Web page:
TAHOE-TRUCKEE — Finally, after several years of severe drought, the creeks in the Sierra are swiftly flowing again. This means we will have water to grow the crops we eat and keep our taps running — and, most beautifully, to cascade over granite walls to “ooh” and “ahh” us with amazing waterfalls.
There is something about the sight and sound of crystal clear mountain water falling over rocky cliffs that fills our spirit with joy. Around the Tahoe region, you will find waterfalls in all shapes, sizes and accessibility.
Here are a few favorites, as well as several lesser-known gems that are well worth a visit.
Tahoe’s most famous waterfall, Eagle Falls, sits at the base of Emerald Bay. It’s worth a look anytime, but it’s especially overpowering to visit when the snow melt is at its height, and the roar of the water can be heard a mile away. To truly experience the falls, walk to its base via the Vikingsholm trail.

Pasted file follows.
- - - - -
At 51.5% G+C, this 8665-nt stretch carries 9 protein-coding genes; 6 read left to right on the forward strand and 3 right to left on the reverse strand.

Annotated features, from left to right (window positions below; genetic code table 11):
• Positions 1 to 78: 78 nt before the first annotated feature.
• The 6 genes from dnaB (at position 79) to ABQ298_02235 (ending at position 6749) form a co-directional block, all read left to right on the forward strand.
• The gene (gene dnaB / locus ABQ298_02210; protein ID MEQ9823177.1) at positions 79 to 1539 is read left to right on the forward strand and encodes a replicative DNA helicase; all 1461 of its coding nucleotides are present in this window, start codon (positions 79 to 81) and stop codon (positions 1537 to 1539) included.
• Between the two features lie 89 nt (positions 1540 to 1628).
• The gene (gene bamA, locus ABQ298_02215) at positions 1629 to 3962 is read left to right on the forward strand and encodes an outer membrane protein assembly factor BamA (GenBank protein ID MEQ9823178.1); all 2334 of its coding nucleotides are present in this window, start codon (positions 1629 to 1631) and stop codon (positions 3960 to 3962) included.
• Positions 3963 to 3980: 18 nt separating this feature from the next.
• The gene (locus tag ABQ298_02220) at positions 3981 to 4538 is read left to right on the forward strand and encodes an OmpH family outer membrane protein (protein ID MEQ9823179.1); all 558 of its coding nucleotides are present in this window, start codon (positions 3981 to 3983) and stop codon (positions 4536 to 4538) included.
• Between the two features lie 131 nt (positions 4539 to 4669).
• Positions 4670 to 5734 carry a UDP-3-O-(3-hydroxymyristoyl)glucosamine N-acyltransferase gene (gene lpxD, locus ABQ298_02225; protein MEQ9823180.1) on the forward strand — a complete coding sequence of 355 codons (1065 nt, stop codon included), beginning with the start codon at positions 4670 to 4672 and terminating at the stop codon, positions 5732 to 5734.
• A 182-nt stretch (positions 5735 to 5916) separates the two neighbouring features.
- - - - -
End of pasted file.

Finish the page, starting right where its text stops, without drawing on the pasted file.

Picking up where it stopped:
While this is perhaps the region’s most popular trail (get there early to get a parking spot), the crowds can’t dampen the beauty of the mile-long descent to the edge of Lake Tahoe. The trail meanders an additional 1/4 mile past the Vikingsholm to the falls, where a light mist will freshen the viewer if the spring run off is at its height.
Directions: The Vikingsholm parking lot is located 27 miles south of Tahoe City in Emerald Bay. A parking fee is required. Very limited free parking may be found between this parking lot and the USFS Desolation Wilderness trailhead just a bit to the south. You can also view the falls from the top, just across the highway from the U.S. Forest Service parking area. Be careful on the slippery wet rocks.
Cascade Falls is an especially dramatic and powerful waterfall that drops out of Desolation Wilderness toward Cascade Lake. You can get a nice glimpse of the falls from Highway 89 as the road winds its way past Emerald Bay, but the best view is to take the easy hike from the Bayview Trailhead. At just under a mile, and with little in the way of elevation gain, this hike provides an extraordinary view without a lot of time or effort.